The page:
On 10 December 1918 Herbert’s service record shows that he arrived back in England as a ‘repatriated prisoner of war’.

During Herbert’s time as a ‘prisoner of war’ his father, Alexander, was clearly anxious about his son.  On 14 April 1918, having not heard from Herbert for over a month Alexander wrote to the army asking for information.

On 18 May 1918 Alexander wrote again to the army sending on to them a postcard he had received from Herbert in Germany.  It seems that the army had asked Alexander to let them know if he had any contact from Herbert ‘so that his pay will not stop’.  Akexander asked for the postcard to be returned to him – I wonder if t ever was.

Alexander subsequently had a letter from Herbert and wrote to the Army Pay Office on 15 July 1918 asking if he was allowed to send a parcel to Herbert.

Herbert was finally ‘demobbed’ on 26 Novemeber 1919.  However, like many of his comrades he was retained in the Class Z Reserve.

Class Z Reserve was authorised by an Army Order of 3 December 1918.  There were fears that Germany would not accept the terms of any peace treaty, and therefore the British Government decided it would be wise to be able to quickly recall trained men in the eventuality of the resumption of hostilities.  Soldiers who were being demobilised, particularly those who had agreed to serve “for the duration”, were at first posted to Class Z.  They returned to civilian life but with an obligation to return if called upon.  The Z Reserve was abolished on 31 March 1920.

Herbert married Hilda Marshall in Kendal, Westmorland sometime in the September quarter of 1927.  They had two children – Audrey in 1928 and Edwin in 1929.

Herbert died in 1935 – he was only 39.

Military Monday – Hugh Buckley

Hugh Buckley is my 2nd cousin 2x removed.  Our common ancestors are my 3x great grandparents Thomas Buckley and Henrietta Mason.

Hugh was born in Keighley, West Yorkshire about 1888 to parents Smith Buckley and Margaret Day.

I have been fortunate to find his WW1 Pension Records on www.ancestry.co.uk.

Hugh enlisted in the Corps. of Royal Engineers and his attestation was given in Burnley on 30 October 1913.  His age is given as 25 years 146 days and his occupation is a ‘fitter’ at a foundry.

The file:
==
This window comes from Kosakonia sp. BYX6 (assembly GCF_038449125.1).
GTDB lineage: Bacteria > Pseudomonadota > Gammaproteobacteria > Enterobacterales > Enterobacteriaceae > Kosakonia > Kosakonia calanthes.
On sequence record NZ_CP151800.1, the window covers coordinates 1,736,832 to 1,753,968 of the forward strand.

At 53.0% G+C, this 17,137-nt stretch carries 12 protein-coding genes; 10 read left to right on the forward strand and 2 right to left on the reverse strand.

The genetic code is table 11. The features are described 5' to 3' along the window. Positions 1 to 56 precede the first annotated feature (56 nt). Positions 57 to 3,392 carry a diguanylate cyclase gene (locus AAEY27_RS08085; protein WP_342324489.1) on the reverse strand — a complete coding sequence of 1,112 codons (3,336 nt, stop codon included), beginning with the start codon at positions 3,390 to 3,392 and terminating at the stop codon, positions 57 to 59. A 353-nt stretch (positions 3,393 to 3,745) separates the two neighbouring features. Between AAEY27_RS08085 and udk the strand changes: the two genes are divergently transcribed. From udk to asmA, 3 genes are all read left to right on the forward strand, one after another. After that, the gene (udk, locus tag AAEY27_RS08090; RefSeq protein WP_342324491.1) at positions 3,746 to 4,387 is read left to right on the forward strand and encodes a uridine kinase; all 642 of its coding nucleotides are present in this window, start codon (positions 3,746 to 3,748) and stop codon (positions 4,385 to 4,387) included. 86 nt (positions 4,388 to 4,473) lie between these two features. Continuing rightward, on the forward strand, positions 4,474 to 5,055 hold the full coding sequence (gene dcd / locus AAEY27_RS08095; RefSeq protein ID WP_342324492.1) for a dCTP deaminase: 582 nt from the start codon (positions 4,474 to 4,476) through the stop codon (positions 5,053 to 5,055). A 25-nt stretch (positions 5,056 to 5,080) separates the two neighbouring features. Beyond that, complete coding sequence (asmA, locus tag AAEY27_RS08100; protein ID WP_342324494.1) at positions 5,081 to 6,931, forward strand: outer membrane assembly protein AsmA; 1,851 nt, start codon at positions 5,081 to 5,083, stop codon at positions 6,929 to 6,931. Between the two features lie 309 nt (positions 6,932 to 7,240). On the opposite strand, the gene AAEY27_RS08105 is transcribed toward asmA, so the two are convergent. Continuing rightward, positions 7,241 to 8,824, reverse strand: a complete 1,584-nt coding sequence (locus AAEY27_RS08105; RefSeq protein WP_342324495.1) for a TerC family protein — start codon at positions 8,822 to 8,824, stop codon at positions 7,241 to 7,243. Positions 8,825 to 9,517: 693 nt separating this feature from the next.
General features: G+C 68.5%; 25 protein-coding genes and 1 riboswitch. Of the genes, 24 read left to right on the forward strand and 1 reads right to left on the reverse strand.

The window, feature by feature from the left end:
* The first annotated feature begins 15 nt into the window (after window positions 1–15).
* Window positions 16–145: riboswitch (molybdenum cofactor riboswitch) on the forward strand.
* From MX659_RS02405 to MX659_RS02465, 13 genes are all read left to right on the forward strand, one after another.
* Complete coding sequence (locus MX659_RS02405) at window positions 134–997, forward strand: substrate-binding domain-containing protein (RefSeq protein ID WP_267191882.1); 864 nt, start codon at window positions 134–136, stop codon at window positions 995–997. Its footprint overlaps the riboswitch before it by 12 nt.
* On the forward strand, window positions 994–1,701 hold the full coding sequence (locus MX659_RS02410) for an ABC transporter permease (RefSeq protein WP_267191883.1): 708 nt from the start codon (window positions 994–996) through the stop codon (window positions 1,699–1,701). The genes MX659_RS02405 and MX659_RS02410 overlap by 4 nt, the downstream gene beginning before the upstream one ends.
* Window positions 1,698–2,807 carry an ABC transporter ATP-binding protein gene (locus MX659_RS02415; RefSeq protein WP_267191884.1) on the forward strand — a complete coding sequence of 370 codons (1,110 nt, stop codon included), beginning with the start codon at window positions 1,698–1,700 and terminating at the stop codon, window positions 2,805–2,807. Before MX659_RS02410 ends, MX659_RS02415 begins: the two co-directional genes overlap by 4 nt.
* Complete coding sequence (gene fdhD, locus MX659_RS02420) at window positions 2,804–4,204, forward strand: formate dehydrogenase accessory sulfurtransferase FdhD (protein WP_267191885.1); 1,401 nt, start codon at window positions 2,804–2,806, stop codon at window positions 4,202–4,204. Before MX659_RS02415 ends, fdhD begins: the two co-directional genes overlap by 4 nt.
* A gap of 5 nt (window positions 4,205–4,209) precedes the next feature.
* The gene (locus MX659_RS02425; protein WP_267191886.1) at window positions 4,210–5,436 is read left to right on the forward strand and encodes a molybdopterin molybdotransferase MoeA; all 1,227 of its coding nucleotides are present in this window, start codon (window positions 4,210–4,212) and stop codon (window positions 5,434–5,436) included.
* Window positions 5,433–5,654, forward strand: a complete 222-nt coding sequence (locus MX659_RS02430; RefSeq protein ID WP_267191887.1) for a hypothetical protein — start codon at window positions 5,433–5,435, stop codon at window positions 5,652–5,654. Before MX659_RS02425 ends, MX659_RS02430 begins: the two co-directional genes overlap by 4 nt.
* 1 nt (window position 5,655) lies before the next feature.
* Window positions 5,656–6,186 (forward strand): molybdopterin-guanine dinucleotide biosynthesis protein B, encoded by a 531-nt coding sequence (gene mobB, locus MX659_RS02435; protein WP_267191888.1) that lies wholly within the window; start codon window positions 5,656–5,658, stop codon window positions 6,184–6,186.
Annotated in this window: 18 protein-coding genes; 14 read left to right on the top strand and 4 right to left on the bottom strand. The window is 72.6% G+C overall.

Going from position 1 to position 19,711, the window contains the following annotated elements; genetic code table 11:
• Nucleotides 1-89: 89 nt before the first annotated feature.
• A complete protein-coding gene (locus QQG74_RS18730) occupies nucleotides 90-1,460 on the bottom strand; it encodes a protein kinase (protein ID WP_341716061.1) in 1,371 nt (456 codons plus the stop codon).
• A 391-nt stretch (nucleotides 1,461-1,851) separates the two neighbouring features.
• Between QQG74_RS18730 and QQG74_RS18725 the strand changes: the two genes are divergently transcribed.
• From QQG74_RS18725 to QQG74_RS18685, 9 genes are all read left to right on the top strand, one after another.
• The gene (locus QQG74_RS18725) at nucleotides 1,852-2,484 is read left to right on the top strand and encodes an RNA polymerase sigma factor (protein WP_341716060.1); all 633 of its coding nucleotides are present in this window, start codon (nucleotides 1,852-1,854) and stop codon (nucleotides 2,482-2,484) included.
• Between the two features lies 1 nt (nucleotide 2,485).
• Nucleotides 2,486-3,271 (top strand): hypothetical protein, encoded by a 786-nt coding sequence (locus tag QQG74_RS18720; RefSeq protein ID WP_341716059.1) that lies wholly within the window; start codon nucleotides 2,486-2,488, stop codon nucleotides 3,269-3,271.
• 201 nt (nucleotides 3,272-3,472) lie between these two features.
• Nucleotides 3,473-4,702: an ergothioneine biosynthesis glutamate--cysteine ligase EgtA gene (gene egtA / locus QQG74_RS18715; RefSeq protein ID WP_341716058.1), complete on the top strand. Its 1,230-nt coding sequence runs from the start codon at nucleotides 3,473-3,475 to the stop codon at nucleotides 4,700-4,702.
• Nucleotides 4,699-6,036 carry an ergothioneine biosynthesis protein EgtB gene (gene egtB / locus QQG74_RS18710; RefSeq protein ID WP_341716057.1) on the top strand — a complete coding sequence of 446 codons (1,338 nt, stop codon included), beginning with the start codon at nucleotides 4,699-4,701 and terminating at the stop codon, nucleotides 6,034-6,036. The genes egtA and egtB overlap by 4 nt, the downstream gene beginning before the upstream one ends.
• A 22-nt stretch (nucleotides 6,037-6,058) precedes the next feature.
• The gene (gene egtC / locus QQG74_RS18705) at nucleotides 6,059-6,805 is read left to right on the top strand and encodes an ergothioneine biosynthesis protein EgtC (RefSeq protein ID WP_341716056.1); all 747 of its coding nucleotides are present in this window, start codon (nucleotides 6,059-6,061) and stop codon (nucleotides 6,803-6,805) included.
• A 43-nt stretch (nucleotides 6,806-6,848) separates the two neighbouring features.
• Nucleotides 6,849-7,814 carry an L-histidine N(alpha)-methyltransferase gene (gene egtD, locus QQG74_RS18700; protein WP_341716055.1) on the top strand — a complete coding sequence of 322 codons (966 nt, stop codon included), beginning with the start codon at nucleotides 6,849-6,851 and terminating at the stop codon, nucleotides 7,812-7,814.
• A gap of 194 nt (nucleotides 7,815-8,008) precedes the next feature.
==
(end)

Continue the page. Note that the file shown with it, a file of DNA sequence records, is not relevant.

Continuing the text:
He had a medical examination in Burnley, Lancashire on 27 October 1913.  His height is given as 5 feet 7 inches and his weight was 130lbs.  Hugh’s religious denomination is shown as Roman Catholic.

Hugh’s military service was very short.  He was discharged on 27 January 1914 after serving only 90 days.

His discharge was under Kings Regulation 392 (v).  This regulation allows someone to claim their discharge upon a payment £10 within three months of their attestation.

Of course I can never know the reasons for this sequence of events.  However I offer a possible scenario.

Hugh’s father, Smith Buckley, died in July 1913 – he was buried at Utley Cemetery, Keighley, on 9 July.  Just over three months later Hugh joins the army.  Less than three months afterwards he buys his discharge.

Hugh was the youngest of at least seven children.  I wonder if joining the army was a rash decision after the death of his father and then seen as a mistake.  Perhaps he was needed at home to take of his widowed mother.

Whatever the reasons I imagine this must have been a difficult time for the family.

Military Monday – Philip Melville Cardell (1917-1940)

Philip Melville Cardell is my 3rd cousin 1x removed.  He is the grandson of John Gawthrop, who I have written about twice before – here and here.

Philip was born in 1917 to parents Harold S Cardell and Elsie Louise Gawthrop.

He joined the Royal Air Force Volunteer Reserve (RAFVR) in May 1939 as an Airman u/t Pilot.  His service number was 80818.

He was called up on 1st September 1939 and, after completing his flying training, was commissioned and went to No. 5 Operational Training Unit (OTU) on 10th June 1940.  He was posted to 263 Squadron at Drem on the 23rd June 1940.  After a few days he went to 603 Squadron at Dyce.  The squadron went south to Hornchurch in late August.

I read one account on the Internet which suggests that Philip was flying his Spitfire (L1020) for 616 Squadron on 1st September 1940 when he had to make a forced landing at Ilford, Essex at 16:45 hours.  His Spitfire was a write off due to damage but he escaped injury.

On 27th September 1940 Philip was flying his Spitfire (N3244) in combat with Me109’s over the English Channel.  He destroyed one but it is believed that he was wounded in the engagement.  Philip attempted to get back to the English coast but had to bale out a quarter of a mile off Folkestone.  I have read that his parachute failed to open.

His friend, Pilot Officer PG Dexter, tried to attract peoples’ attention to Philip’s plight.  When he failed to do so, he made a forced-landing on Folkestone beach, commandeered a boat and headed for his friend but sadly Philip was dead when they reached him.

Philip was only 23.

He is buried in Holy Trinity churchyard, Great Paxton, Huntingdonshire.

Great Paxton War Memorial

‘Never Was So Much Owed By So Many To So Few’